A twelve year old boy named Oskar befriends an equally young looking girl named Eli. They become fast friends who protect each other at all costs. Unaware of Eli’s status as one of the bloodthirsty undead, Oskar develops a crush on his new friend. Occasionally showing her true (and seriously terrifying) face, Eli is a complex character who you can’t help but empathize with while simultaneously holding her at an arm’s length. The book, which the screenplay was based off of, goes into Eli’s unclear history and delves into frightening and heart wrenching detail.

If you enjoyed the original movie, or it’s American remake titled Let Me In, pick up the 2004 novel by John Ajvide Lindqvist and get ready to feel real, real icky.

30 Days of Night (2007)

Honest to god, I avoided 30 Days of Night at all costs for as long as I could. It seemed beyond far fetched and starred post-teenage heartthrob Josh Hartnett. If you recall, American horror in the 2000s was spotty at best. Big box studios were churning out scary movies to reel in box office dough and I was all, “Psh, pass, now let me get back to my Giallo.”

One wintery day, I had pretty much run the gamut of the horror section at Blockbuster (omginorite? Hashtag retro!) and begrudgingly brought home 30 Days of Night. I went into it with a grimace on my face, but by the finale welcomed the end credits with wide eyed surprise. It was ACTUALLY a good movie.

Why had I fought it for so long? Was it because I was sick as hell of vampires? Sure was. Was it because Josh Hartnett’s face just makes me inherently mad? You betcha.

But, Jesus H. Christ 30 Days of Night is riveting, endlessly hopeless feeling, and downright magnificent. The vampires almost look related which is both creepy and clever as all get out. Not to mention, Josh Harnett is ::gulp:: real, real good in a horror setting. Up until then, I had only ever seen him in my guilty, laughable pleasure, The Faculty. I love when movies prove me wrong and, my god, 30 Days of Night did just that.

The Thing (1982)

Oh, you know, just the old school “group of scientists befriend a crazy, alien dog” premise. The Thing, along with the next movie on this list, are probably the most synonymous with being the ultimate winter movies. The Thing, directed by the worship-worthy John Carpenter, is a must for any fan looking to buckle down in a snowstorm. In fact, I don’t think I’ve ever watched it without snow on the ground!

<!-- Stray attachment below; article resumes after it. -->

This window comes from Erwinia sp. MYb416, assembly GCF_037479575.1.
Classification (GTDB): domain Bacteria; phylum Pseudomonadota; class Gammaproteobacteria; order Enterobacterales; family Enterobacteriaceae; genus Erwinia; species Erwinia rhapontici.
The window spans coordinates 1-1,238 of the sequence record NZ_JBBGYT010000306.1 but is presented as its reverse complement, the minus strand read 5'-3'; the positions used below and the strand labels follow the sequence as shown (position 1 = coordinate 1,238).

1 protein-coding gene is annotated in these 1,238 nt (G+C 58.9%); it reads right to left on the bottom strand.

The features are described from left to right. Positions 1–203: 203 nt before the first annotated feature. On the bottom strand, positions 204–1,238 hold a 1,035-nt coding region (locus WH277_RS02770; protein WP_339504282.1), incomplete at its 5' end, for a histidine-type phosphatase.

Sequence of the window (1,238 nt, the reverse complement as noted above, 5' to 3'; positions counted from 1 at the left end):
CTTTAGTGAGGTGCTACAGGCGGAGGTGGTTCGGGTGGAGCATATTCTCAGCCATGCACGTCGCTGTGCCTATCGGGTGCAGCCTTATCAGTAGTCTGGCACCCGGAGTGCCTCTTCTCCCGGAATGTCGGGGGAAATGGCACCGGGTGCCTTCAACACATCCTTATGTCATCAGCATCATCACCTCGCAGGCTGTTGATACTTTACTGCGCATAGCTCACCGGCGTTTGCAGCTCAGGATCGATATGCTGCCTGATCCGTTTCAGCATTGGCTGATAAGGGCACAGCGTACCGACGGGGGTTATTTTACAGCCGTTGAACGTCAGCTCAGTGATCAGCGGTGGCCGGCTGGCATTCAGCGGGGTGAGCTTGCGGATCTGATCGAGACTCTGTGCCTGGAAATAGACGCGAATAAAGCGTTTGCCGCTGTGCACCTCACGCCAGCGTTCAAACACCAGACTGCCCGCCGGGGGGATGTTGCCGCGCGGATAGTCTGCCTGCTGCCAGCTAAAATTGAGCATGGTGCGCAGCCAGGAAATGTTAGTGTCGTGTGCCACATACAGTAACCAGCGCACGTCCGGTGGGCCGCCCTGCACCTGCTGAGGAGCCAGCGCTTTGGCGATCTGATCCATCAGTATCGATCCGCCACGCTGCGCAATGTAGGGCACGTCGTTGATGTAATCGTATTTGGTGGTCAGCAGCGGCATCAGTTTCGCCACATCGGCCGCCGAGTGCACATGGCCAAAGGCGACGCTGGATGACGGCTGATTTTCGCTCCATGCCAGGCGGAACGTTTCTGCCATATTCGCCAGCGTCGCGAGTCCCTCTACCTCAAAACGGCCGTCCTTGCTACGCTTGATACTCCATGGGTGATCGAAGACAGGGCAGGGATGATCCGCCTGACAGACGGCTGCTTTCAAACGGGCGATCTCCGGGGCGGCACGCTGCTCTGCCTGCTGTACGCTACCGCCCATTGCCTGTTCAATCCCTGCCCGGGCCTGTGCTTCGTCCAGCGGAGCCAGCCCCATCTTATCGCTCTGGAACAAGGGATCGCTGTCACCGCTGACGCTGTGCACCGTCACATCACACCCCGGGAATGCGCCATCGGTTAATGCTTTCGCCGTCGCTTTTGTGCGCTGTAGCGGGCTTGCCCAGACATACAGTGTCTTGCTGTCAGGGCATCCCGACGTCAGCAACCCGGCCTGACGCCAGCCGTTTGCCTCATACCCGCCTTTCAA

Important to note, Tobe Hooper was initially slated to direct this project, but after John Carpenter had shown off his capable chops with Halloween (1978), Carpenter booked the film and ran with it.

Sure is fun to imagine what The Thing would have looked like had Hooper worked the film!

The Shining (1980)

Nothing says “cuddle up in front of a cozy fire,” quite like The Shining! Not necessarily a flop at the box office, but not a blockbuster either, The Shining took its relative time in planting itself in its now film classic status. It seems the further away we get from its release, the more coveted and appreciated it is!

The Shining, as a project and while in production, is silly with trivia.

While Jack Nicholson was a front runner for the role of Jack from the get go, Stephen King wanted someone more relatable to star in it. Ya know, like Robert De Niro or Robin Williams. I’m not even kidding, that’s who King wanted. Additionally, another juicy tidbit of info, the lounge set burned down during production due to the mass amounts of heat from numerous lighting rigs.

And did you know that The Shining currently holds the world record for most takes of a single scene? 127 retakes for a singular scene with Shelley Duvall. Poor Shelley.

Not so much.

I hope this list has inspired you to delve into the snowy magic held within these seven movies. I wish you an endless supply of fuzzy blankies and tiny marshmallows in the hottest of cocoas!

Now, go forth and relish in your god given right to binge watch until you pass out, god damnit.